Box (model 652 variant)
Archibald Knox ( British, 1864 - 1933 )
Liberty and Co. ( British, 1875 - 1917 )
W. H. Haseler & Co. ( 1870 - 1926 )
During the late 19th century, archaeological investigations and discoveries contributed to regionalist and nationalist impulses in the decorative arts, such as the so-called "Viking Revival" style, rife with Scandinavian forms. Manx designer Archibald Knox often paired ornament inspired by the traditional arts of his Celtic ancestors with stylistic conventions of contemporary design movements. This box, enlivened by Celtic-inspired interlaced knots and enameled buds characteristic of the English Arts and Crafts movement, captures the dual senses of historicism and modernity that defined turn-of-the-century design.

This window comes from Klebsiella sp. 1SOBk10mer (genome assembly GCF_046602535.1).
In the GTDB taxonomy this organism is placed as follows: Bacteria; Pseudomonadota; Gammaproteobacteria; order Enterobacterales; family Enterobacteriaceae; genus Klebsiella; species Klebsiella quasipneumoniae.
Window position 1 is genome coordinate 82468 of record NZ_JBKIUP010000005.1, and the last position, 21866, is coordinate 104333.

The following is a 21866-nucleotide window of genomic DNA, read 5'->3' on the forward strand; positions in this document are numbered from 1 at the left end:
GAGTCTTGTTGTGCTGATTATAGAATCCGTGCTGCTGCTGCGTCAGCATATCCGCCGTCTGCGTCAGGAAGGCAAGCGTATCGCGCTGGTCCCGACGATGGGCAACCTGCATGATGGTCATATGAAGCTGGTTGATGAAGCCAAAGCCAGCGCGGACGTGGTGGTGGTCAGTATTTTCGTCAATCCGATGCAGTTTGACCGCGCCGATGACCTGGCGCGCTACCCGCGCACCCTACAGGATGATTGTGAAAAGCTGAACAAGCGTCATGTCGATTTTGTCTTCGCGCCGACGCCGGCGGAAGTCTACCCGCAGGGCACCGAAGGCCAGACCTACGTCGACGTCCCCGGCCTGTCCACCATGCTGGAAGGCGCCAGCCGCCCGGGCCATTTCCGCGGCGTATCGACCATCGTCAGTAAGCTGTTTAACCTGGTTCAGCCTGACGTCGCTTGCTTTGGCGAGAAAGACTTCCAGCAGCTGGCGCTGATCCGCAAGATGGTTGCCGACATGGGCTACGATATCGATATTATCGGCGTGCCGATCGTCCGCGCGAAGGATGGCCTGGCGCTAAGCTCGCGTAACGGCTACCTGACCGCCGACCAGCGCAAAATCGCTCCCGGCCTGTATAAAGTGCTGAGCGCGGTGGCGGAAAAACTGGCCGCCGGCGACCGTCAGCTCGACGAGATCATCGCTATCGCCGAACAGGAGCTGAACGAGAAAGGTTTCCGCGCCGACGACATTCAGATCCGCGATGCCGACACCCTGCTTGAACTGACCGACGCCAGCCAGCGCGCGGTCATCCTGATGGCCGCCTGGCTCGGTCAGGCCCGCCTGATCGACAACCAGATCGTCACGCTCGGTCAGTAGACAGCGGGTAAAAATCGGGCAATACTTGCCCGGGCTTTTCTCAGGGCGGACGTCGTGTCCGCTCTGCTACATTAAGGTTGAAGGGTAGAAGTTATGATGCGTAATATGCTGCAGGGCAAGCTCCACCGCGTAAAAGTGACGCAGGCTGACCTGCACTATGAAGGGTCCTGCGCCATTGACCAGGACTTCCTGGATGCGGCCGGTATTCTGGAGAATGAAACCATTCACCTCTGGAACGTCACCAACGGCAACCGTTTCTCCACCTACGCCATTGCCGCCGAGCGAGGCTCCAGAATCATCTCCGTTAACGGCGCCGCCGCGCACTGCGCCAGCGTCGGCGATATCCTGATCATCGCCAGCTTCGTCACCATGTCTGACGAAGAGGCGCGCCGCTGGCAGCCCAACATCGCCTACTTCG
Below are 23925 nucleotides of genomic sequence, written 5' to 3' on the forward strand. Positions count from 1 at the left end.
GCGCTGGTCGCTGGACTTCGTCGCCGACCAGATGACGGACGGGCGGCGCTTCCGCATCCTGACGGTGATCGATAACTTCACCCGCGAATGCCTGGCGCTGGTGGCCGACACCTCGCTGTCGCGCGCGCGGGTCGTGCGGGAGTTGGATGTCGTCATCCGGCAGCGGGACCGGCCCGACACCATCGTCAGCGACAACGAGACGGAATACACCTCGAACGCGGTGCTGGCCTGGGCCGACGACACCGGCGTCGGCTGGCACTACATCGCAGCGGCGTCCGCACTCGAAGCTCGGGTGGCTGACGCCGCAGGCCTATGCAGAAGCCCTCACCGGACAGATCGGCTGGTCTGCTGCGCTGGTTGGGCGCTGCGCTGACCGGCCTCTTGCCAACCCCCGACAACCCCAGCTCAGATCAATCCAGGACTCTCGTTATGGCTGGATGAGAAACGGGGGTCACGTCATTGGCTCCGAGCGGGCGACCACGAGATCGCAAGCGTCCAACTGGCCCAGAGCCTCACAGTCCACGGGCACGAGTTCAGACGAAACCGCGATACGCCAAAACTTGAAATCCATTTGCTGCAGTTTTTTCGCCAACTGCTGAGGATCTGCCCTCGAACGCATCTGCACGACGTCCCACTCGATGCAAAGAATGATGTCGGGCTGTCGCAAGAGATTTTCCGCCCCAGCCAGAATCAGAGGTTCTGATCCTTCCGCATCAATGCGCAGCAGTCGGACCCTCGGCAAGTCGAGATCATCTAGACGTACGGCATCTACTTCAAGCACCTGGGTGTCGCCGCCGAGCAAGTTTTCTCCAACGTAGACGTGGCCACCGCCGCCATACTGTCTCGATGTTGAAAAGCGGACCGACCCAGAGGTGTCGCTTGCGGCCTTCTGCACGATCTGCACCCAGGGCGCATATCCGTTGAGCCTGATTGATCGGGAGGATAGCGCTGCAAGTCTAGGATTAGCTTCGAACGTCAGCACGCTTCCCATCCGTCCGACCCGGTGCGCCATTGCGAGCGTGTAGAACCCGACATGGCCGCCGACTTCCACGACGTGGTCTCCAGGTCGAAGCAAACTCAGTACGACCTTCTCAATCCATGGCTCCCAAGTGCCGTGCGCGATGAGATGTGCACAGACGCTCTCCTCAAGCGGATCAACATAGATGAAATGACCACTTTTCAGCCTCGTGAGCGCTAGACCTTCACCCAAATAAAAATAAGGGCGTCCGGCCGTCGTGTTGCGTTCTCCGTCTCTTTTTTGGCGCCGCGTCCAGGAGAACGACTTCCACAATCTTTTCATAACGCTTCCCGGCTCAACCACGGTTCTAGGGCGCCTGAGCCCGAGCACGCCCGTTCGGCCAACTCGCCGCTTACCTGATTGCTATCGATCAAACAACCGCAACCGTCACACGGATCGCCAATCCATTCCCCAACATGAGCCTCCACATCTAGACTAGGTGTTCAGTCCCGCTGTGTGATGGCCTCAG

This box is one of four variants known to exist. The Museum’s example is the most elaborate of the four, and is distinguished from the other known examples by its bulging lid and massive opal cobachon. The complexity and scale of this work suggests it was made on special order and was among the more costly works in Liberty & Co.'s Cymric line of silver goods.
- Kevin Tucker, DMA unpublished material, (2012.22), 2012.
Victoria and Albert Museum
View a similar cigarette box designed by Archibald Knox.